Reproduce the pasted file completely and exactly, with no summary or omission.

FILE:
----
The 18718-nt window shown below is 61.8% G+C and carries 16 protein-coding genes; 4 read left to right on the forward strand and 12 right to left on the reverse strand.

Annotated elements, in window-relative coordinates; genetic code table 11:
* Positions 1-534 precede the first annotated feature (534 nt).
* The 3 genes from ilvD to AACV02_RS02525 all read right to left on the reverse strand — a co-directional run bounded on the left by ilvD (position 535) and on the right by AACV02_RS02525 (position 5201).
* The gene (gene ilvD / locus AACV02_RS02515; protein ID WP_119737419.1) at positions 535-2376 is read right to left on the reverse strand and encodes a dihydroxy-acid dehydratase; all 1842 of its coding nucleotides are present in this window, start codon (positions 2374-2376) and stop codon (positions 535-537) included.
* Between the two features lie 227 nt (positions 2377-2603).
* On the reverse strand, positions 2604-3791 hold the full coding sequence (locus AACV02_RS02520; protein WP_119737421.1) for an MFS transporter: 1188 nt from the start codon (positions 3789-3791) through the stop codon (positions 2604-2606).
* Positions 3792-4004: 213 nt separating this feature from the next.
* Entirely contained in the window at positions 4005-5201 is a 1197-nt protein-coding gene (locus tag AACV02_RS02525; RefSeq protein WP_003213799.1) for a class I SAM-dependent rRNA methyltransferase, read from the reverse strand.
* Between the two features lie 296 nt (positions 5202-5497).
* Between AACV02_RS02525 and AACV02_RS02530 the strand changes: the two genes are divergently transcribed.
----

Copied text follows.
The 18718-nt window shown below is 61.8% G+C and carries 16 protein-coding genes; 4 read left to right on the forward strand and 12 right to left on the reverse strand.

Annotated elements, in window-relative coordinates; genetic code table 11:
* Positions 1-534 precede the first annotated feature (534 nt).
* The 3 genes from ilvD to AACV02_RS02525 all read right to left on the reverse strand — a co-directional run bounded on the left by ilvD (position 535) and on the right by AACV02_RS02525 (position 5201).
* The gene (gene ilvD / locus AACV02_RS02515; protein ID WP_119737419.1) at positions 535-2376 is read right to left on the reverse strand and encodes a dihydroxy-acid dehydratase; all 1842 of its coding nucleotides are present in this window, start codon (positions 2374-2376) and stop codon (positions 535-537) included.
* Between the two features lie 227 nt (positions 2377-2603).
* On the reverse strand, positions 2604-3791 hold the full coding sequence (locus AACV02_RS02520; protein WP_119737421.1) for an MFS transporter: 1188 nt from the start codon (positions 3789-3791) through the stop codon (positions 2604-2606).
* Positions 3792-4004: 213 nt separating this feature from the next.
* Entirely contained in the window at positions 4005-5201 is a 1197-nt protein-coding gene (locus tag AACV02_RS02525; RefSeq protein WP_003213799.1) for a class I SAM-dependent rRNA methyltransferase, read from the reverse strand.
* Between the two features lie 296 nt (positions 5202-5497).
* Between AACV02_RS02525 and AACV02_RS02530 the strand changes: the two genes are divergently transcribed.